Sneakers, pumps, sandals, boots, loafers – the choices are many when it comes to footwear. A lot of us (especially women) choose style over comfort, which can be harmful to the body. If you have conditions like an osteoarthritic knee, the wrong footwear can do even more harm. So, the next time you go shoe shopping, while keeping it fun, remember to pay more attention to your health as what you wear on your feet can have an impact on the knees.
Footwear That Doesn’t Fit Your Knees
The knee joints are one of the largest in the body, and they are responsible for supporting the body weight as you walk and stand. Your body weight is distributed to your feet, too. So, wearing inappropriate footwear can cause discomfort on your feet, affecting posture and gait (the manner of walking). This becomes a serious issue if you have conditions of the knee like osteoarthritis.
Research has shown that common
Women are at a higher risk, probably two times more than men, of developing osteoarthritis.2 Could this be because women tend to choose high heels over comfortable sneakers? A study conducted on 20 healthy women who preferred high-heeled shoes showed that there was an increased force applied to the knees.
Comfortable walking shoes are as good as unloading shoes for osteoarthritic knees.
If you have an osteoarthritic knee or know of someone who has the condition, you might be familiar with unloading shoes. These are shoes that are equipped with stiffer-than-normal soles and shock-absorbing inserts. Is it better than walking shoes? According to one study that compared the effect of unloading shoes and walking shoes on knee osteoarthritis, both footwear had almost the same effect on the knee, with a significant reduction in pain and improve physical function.3
What To Look For In A Walking Shoe
If you find walking easier and less painful with walking shoes, there are certain specifications that can help further reduce your knee pain. Look for the following features in a walking shoe:4
- A “stability-type” sneaker with a rigid sole and supportive insole
- A slightly curved “rocker” sole that helps the body distribute its weight more evenly while walking (not suitable if you have balance issues)
While it is important to choose the right footwear, it is also important that it fits well. Keep these factors in mind:
- Enough room for the toes
- At least half an inch space beyond your longest toe
- A solid area around your heel (called a heel counter), so your foot stays in place, doesn’t slip around, and cause friction and pain
If you are worried about wearing walking shoes to a party or any other special occasion, there are other safe options.
Other Footwear Options For Osteoarthritic Knees
If walking shoes are not your personal favorites for everyday use, try these knee-friendly options for a change.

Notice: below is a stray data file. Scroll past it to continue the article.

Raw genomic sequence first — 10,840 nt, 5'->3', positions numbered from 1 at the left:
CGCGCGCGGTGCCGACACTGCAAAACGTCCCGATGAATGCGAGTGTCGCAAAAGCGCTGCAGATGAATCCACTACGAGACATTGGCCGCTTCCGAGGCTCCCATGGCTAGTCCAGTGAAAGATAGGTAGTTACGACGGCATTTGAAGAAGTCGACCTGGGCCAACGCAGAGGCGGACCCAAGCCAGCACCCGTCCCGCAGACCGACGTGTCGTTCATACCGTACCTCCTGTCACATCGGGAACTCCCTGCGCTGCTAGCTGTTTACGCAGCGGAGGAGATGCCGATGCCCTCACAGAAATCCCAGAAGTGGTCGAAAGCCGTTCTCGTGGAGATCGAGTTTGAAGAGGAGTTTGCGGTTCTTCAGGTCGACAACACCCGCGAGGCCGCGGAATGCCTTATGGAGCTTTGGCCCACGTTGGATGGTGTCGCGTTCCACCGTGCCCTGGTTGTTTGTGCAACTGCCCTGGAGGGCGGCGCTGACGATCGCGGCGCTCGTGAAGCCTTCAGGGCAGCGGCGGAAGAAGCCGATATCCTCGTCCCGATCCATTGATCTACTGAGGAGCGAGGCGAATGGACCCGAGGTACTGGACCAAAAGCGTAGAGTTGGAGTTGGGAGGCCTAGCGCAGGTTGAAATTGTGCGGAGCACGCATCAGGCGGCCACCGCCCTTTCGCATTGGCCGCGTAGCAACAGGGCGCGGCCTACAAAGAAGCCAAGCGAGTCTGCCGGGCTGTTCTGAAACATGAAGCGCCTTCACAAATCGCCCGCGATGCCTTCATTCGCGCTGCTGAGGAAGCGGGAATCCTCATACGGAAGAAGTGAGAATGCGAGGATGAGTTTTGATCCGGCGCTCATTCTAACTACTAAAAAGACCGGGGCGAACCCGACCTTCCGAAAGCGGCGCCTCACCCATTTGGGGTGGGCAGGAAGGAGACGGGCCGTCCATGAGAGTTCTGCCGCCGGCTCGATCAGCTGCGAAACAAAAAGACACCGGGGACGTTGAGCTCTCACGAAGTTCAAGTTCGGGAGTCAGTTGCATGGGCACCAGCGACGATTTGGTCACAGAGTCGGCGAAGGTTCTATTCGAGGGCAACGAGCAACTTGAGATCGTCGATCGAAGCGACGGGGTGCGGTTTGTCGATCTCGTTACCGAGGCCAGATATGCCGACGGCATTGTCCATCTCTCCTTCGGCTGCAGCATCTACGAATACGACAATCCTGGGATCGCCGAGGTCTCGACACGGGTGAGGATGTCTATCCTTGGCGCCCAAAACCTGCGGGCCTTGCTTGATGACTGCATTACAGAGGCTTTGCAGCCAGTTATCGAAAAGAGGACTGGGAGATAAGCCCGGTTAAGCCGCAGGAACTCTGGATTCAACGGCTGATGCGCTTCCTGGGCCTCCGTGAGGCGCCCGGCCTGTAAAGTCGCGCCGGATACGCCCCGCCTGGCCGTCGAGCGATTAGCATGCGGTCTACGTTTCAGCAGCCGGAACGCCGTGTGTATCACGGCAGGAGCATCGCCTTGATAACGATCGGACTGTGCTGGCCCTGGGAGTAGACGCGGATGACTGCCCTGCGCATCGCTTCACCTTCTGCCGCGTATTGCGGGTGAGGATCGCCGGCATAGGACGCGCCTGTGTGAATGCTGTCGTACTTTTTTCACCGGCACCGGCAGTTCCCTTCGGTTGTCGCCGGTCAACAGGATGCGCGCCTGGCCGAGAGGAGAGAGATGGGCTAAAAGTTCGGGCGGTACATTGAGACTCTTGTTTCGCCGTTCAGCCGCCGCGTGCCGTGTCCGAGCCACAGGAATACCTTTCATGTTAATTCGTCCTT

- Flats: Look for three important things in your flat shoes – shock absorption, cushioning, and arch support. A sturdy sole with enough flexibility is also something to look out for while purchasing flat footwear.
- Sandals: Sandals with a solid sole and back straps may be a good option to walk in style without increasing your knee pain.
- Flip-flops: While flip-flops provide the least knee load, they may increase the risk of falls.
- Flexible men’s dress shoes: For men, flexible, soft dress shoes may be a comfortable option for the knees.
Keeping physically active is essential for all, especially for those with bone and joint pain. Whether you are trying to prevent joint conditions or already have an existing one, getting a pair of the right shoes can make your feet feel comfortable and get you going on your routine walks!
|↑1||Shakoor, Najia, Mondira Sengupta, Kharma C. Foucher, Markus A. Wimmer, Louis F. Fogg, and Joel A. Block. “Effects of common footwear on joint loading in osteoarthritis of the knee.” Arthritis care & research 62, no. 7 (2010): 917-923.|
|↑2||Srikanth, Velandai K., Jayne L. Fryer, Guangju Zhai, Tania M. Winzenberg, David Hosmer, and Graeme Jones. “A meta-analysis of sex differences prevalence, incidence and severity of osteoarthritis.” Osteoarthritis and cartilage 13, no. 9 (2005): 769-781.|
|↑3||Hinman, Rana S., Tim V. Wrigley, Ben R. Metcalf, Penny K. Campbell, Kade L. Paterson, David J. Hunter, Jessica Kasza, Andrew Forbes, and Kim L. Bennell. “Unloading Shoes for Self-management of Knee Osteoarthritis A Randomized Trial Unloading Shoes for Self-management of Knee Osteoarthritis.” Annals of internal medicine 165, no. 6 (2016): 381-389.|
|↑4||Beating osteoarthritis knee pain: Beyond special shoes. Harvard Medical School.|